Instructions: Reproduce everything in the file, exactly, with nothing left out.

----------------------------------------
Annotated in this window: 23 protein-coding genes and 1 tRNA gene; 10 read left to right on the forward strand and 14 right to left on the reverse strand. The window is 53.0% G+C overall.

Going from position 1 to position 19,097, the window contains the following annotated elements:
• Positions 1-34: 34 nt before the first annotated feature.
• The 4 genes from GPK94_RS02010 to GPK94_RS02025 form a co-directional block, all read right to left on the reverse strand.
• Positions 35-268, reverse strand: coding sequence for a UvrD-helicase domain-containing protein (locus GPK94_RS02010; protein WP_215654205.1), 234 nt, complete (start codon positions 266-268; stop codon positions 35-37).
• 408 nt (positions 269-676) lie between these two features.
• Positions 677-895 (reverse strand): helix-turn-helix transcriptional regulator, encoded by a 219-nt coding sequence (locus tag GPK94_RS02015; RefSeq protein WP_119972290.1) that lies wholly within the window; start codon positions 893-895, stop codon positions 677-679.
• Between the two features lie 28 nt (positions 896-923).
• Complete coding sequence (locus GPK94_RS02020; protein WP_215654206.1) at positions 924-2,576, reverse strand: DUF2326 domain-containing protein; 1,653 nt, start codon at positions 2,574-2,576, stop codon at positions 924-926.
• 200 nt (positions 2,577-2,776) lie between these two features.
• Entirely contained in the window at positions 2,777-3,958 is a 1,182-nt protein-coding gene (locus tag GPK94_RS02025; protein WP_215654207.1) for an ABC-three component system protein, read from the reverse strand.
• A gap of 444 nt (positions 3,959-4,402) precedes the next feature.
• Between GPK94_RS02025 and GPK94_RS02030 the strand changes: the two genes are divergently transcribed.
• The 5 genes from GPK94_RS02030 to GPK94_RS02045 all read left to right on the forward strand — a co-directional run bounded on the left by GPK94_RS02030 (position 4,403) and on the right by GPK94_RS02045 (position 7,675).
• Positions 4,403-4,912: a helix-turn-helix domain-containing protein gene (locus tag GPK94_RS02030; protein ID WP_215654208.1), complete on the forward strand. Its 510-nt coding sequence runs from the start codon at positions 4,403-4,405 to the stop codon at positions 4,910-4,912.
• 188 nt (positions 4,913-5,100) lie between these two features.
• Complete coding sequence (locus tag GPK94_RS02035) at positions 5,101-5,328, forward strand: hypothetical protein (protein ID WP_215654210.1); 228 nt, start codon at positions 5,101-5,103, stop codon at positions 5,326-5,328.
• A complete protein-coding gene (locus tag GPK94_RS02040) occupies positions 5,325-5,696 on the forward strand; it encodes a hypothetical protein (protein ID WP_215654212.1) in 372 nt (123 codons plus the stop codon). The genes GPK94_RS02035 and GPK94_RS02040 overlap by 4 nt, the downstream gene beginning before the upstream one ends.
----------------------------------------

Annotated in this window: 23 protein-coding genes and 1 tRNA gene; 10 read left to right on the forward strand and 14 right to left on the reverse strand. The window is 53.0% G+C overall.

Going from position 1 to position 19,097, the window contains the following annotated elements:
• Positions 1-34: 34 nt before the first annotated feature.
• The 4 genes from GPK94_RS02010 to GPK94_RS02025 form a co-directional block, all read right to left on the reverse strand.
• Positions 35-268, reverse strand: coding sequence for a UvrD-helicase domain-containing protein (locus GPK94_RS02010; protein WP_215654205.1), 234 nt, complete (start codon positions 266-268; stop codon positions 35-37).
• 408 nt (positions 269-676) lie between these two features.
• Positions 677-895 (reverse strand): helix-turn-helix transcriptional regulator, encoded by a 219-nt coding sequence (locus tag GPK94_RS02015; RefSeq protein WP_119972290.1) that lies wholly within the window; start codon positions 893-895, stop codon positions 677-679.
• Between the two features lie 28 nt (positions 896-923).
• Complete coding sequence (locus GPK94_RS02020; protein WP_215654206.1) at positions 924-2,576, reverse strand: DUF2326 domain-containing protein; 1,653 nt, start codon at positions 2,574-2,576, stop codon at positions 924-926.
• 200 nt (positions 2,577-2,776) lie between these two features.
• Entirely contained in the window at positions 2,777-3,958 is a 1,182-nt protein-coding gene (locus tag GPK94_RS02025; protein WP_215654207.1) for an ABC-three component system protein, read from the reverse strand.
• A gap of 444 nt (positions 3,959-4,402) precedes the next feature.
• Between GPK94_RS02025 and GPK94_RS02030 the strand changes: the two genes are divergently transcribed.
• The 5 genes from GPK94_RS02030 to GPK94_RS02045 all read left to right on the forward strand — a co-directional run bounded on the left by GPK94_RS02030 (position 4,403) and on the right by GPK94_RS02045 (position 7,675).
• Positions 4,403-4,912: a helix-turn-helix domain-containing protein gene (locus tag GPK94_RS02030; protein ID WP_215654208.1), complete on the forward strand. Its 510-nt coding sequence runs from the start codon at positions 4,403-4,405 to the stop codon at positions 4,910-4,912.
• 188 nt (positions 4,913-5,100) lie between these two features.
• Complete coding sequence (locus tag GPK94_RS02035) at positions 5,101-5,328, forward strand: hypothetical protein (protein ID WP_215654210.1); 228 nt, start codon at positions 5,101-5,103, stop codon at positions 5,326-5,328.
• A complete protein-coding gene (locus tag GPK94_RS02040) occupies positions 5,325-5,696 on the forward strand; it encodes a hypothetical protein (protein ID WP_215654212.1) in 372 nt (123 codons plus the stop codon). The genes GPK94_RS02035 and GPK94_RS02040 overlap by 4 nt, the downstream gene beginning before the upstream one ends.